Losing track of Bloomberg’s Incomprehensible Wealth: And Did Bloomberg Lose $4 Billion?

Here is an example of just how blithely inept we are at keeping track of Bloomberg’s wealth. The Times ran an article in March saying that Forbes was reporting that Bloomberg’s wealth went up this year- - to $16 billion. (World’s Richest Aren’t So Rich Anymore, Forbes Says, March 12, 2009.) It reported that to be a $4.5 billion dollar increase in Bloomberg’s net worth but, if it had been keeping track, it could likely have reported a $4 billion loss instead.

Indeed, in March as part of listing of the world’s richest men, Forbes did report Bloomberg’s wealth as $16 billion making him the 17th most wealthy man in the world. But only six months before in September of 2008 as part of listing of America’s richest individuals, Forbes reported Bloomberg’s wealth as $20 billion, making him the wealthiest New Yorker and the 8th most wealthy U.S. citizen at that time. (As of March he was the 5th wealthiest person in the country.) So when the Times reported his wealth was going UP despite hard economic times, did they miss what was actually a decline in the last six moths? The Forbes article did say that those whose wealth had declined only 20% in the past year were doing well. That may or may not apply to Bloomberg since the basis for setting the figure for his wealth at $20 million was only established in July so the decline is not for a full year.

There are plenty of possible reasons for Bloomberg’s wealth as reported in Forbes to have gone down and plenty of questions to be asked in connection with them. Did Forbes quietly evaluate the wealth of a campaigning mayor more conservatively? Or did Bloomberg actually start losing billions at a good clip just recently? $4 billion in six month loss would annualize to $8 billion over a year, something on the order of 40% or double the loss that would put Bloomberg in the lucky category in this downturn. That would comport well with the idea Bloomberg didn’t see this financial crisis coming and that he isn’t a financial genius.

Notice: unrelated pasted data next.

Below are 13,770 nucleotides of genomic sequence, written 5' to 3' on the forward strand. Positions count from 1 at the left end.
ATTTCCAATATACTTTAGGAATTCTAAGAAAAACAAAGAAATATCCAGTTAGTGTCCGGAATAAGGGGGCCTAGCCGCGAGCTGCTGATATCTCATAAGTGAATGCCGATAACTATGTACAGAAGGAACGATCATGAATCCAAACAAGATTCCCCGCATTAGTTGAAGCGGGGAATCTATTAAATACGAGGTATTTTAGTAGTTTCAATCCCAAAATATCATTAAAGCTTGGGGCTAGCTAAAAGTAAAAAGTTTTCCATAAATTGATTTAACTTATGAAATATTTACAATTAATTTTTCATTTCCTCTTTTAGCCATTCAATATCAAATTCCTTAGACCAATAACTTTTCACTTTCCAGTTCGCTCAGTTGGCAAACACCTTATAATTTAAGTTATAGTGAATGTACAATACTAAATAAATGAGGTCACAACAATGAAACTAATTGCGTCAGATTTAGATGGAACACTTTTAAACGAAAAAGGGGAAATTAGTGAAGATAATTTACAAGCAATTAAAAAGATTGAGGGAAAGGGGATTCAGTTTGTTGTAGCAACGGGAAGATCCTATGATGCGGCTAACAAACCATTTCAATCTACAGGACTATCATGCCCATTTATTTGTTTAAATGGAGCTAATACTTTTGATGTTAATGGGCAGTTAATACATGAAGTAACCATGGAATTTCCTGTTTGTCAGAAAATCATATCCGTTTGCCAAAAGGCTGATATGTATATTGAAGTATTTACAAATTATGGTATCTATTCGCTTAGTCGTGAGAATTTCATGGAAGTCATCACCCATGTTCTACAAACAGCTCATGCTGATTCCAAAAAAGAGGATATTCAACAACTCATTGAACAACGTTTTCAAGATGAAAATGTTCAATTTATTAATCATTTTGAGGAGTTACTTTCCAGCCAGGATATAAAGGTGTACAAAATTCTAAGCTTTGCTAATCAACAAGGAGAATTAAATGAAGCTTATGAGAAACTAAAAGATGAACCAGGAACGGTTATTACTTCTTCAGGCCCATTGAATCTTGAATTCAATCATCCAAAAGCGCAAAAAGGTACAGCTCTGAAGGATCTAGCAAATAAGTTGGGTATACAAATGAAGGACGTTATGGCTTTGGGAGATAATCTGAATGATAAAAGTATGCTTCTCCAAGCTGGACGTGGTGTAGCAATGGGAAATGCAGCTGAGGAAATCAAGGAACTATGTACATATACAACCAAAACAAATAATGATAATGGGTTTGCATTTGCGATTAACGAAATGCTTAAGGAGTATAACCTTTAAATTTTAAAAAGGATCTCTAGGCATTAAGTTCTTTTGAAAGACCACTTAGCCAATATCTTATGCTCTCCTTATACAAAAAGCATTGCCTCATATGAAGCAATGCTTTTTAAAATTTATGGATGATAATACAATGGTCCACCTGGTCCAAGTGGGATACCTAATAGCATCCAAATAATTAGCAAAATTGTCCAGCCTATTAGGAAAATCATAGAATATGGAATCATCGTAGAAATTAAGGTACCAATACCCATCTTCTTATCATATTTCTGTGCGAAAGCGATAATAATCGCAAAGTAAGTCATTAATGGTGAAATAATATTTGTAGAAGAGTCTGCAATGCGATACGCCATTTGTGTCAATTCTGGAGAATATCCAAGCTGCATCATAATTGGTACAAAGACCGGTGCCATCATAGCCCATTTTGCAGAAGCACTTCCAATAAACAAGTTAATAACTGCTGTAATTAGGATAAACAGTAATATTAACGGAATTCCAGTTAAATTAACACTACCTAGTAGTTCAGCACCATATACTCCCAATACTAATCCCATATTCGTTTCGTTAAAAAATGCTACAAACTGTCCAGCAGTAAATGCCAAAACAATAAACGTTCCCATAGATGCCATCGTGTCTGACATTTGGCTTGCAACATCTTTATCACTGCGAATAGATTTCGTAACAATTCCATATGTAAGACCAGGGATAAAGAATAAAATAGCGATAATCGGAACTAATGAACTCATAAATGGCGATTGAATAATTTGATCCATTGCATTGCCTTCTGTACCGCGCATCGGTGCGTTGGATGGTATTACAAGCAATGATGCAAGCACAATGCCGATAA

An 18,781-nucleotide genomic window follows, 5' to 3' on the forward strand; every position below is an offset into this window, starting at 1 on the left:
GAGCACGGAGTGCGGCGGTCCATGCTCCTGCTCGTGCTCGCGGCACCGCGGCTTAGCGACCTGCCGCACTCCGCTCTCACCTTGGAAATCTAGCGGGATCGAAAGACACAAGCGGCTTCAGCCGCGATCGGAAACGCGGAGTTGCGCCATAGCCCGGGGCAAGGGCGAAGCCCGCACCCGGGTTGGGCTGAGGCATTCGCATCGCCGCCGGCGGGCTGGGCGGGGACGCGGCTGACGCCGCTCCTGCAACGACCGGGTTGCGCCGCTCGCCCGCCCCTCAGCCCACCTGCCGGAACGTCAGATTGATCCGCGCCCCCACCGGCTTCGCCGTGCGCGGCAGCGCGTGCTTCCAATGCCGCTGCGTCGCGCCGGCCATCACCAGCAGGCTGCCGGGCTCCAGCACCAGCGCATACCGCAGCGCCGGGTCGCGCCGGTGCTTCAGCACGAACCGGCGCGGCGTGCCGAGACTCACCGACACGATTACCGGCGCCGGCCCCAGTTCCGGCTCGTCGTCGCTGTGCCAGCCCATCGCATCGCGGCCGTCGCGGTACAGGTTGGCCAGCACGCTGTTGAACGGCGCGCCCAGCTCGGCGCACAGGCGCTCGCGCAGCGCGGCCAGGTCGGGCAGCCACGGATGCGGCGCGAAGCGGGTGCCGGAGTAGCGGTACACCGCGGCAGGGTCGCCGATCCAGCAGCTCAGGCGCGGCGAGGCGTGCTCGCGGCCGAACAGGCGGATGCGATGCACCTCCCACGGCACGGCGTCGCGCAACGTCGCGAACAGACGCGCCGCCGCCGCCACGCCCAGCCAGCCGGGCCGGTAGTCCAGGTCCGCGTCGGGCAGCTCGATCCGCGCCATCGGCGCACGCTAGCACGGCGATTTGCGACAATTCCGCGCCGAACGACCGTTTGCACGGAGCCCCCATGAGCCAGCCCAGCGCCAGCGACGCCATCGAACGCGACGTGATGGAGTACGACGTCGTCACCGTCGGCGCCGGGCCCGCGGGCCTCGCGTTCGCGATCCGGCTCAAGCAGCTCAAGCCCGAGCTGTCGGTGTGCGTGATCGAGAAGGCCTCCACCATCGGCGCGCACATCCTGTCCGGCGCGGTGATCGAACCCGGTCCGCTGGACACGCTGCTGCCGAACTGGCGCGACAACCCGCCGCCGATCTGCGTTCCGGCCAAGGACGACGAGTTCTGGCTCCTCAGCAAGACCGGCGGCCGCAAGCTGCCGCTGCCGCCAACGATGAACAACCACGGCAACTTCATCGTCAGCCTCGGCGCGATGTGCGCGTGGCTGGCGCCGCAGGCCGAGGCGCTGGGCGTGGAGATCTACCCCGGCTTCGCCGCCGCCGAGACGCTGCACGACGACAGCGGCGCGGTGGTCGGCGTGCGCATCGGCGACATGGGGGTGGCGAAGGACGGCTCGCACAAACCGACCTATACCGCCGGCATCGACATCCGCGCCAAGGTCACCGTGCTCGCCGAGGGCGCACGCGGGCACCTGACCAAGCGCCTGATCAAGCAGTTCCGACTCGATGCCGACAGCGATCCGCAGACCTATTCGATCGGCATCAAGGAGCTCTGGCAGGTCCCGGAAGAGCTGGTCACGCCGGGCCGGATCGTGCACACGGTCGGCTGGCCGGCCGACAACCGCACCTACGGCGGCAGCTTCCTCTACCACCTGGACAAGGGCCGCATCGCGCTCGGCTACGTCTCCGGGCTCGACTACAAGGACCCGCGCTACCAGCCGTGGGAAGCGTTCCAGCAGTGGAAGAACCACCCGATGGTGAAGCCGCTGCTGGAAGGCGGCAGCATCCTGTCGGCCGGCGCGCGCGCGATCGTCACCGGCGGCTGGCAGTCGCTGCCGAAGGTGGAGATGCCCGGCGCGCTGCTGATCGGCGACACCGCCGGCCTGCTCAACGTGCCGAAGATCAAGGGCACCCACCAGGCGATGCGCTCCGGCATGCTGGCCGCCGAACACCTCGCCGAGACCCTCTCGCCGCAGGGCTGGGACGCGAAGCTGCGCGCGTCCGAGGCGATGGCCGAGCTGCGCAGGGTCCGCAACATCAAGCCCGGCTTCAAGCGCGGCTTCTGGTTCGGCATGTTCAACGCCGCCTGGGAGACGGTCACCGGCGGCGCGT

We don’t know the answers that explain it, but we don’t even see anyone asking the questions. Has anyone besides us actually noticed that Bloomberg’s wealth figure went down? Is Bloomberg’s wealth now so stratospherically beyond our comprehension that noticing this eludes us? The Post and the even the Wall Street Journal simply reported the March story the way the Times did, as if Forbes was reporting another increase in Bloomberg’s wealth rather than a $4 billion decline. (See: Bloomberg Is the Richest Man in NYC: Mayor Raking it in - but Nobody Else is, by Kirsten Fleming, March 11, 2009 and, The Wealth report: These Billionaires Actually Got Richer in 2008, by Robert Frank, March 16, 2009.)

For our own quick reference with collected figures tracking Bloomberg’s wealth see: Bloomberg’s Increasing Annual Wealth: 1996 to 2008 (Tuesday, February 3, 2009). (We need to do an update to show that most recent Forbes reported decrease.)

(Click here to continue to Part II of this article.)